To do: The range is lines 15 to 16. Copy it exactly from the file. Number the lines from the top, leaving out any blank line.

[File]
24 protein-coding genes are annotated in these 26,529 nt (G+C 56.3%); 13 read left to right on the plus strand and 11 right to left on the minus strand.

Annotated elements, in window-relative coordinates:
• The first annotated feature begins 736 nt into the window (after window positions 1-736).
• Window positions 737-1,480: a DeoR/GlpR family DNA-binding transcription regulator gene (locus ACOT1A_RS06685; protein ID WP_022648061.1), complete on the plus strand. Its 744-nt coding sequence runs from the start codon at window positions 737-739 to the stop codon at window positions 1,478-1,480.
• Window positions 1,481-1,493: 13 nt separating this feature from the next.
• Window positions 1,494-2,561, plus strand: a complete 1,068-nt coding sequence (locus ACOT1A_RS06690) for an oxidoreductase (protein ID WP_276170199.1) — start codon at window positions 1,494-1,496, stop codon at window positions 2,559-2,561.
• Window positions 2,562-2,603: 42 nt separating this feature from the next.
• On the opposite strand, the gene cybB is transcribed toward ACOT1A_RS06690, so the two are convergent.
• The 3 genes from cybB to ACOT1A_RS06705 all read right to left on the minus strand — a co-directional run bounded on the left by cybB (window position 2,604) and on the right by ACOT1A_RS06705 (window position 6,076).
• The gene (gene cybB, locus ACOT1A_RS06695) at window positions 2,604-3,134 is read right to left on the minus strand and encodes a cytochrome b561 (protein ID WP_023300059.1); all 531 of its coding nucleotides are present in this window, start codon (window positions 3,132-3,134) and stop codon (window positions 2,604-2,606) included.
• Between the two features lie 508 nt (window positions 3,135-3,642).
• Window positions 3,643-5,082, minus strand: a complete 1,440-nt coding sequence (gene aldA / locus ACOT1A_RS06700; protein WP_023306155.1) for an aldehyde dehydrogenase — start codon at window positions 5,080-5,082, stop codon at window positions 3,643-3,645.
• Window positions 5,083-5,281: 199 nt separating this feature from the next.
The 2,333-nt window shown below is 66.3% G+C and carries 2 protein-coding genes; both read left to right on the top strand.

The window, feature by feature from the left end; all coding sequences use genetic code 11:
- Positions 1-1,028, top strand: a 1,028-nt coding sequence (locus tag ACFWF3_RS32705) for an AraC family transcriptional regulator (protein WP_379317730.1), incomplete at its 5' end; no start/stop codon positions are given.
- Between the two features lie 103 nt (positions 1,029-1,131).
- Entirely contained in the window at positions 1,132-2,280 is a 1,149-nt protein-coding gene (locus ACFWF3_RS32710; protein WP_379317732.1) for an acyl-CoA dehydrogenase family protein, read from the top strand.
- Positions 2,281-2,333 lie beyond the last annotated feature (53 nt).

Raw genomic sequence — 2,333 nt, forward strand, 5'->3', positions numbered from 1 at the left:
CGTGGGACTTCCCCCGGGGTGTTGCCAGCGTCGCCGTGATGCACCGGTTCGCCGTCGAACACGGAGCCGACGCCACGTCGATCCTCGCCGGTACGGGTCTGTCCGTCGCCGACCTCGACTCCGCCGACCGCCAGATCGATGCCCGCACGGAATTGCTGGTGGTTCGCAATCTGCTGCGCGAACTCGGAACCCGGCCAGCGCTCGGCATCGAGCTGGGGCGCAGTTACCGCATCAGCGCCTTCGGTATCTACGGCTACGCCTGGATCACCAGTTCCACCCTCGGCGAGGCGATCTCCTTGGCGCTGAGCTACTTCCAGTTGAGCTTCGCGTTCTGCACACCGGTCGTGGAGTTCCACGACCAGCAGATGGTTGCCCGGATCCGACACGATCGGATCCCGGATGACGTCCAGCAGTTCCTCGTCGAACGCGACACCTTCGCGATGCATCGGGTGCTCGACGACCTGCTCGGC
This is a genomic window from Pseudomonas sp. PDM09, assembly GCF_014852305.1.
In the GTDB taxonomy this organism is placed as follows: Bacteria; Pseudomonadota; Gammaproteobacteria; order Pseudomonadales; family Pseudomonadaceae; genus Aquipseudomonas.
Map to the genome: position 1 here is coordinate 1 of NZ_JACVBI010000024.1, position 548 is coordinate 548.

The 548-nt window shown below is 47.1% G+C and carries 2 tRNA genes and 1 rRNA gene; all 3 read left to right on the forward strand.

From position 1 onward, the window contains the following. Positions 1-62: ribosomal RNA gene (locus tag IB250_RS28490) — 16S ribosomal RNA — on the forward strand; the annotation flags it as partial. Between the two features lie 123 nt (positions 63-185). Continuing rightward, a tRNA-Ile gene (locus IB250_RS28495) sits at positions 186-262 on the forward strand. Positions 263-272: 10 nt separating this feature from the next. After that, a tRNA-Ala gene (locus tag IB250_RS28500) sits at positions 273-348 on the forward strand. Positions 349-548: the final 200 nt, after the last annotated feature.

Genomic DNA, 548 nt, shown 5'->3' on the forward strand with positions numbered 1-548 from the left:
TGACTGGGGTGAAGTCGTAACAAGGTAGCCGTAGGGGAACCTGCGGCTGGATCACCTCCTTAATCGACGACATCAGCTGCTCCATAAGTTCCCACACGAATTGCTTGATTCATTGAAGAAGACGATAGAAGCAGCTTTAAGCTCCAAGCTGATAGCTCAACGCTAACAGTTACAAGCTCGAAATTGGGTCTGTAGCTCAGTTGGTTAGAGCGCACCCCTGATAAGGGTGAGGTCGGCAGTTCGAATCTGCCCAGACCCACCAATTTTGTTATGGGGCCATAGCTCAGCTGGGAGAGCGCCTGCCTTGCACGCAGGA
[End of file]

The window, feature by feature from the left end; all coding sequences use genetic code 11:
- Positions 1-1,028, top strand: a 1,028-nt coding sequence (locus tag ACFWF3_RS32705) for an AraC family transcriptional regulator (protein WP_379317730.1), incomplete at its 5' end; no start/stop codon positions are given.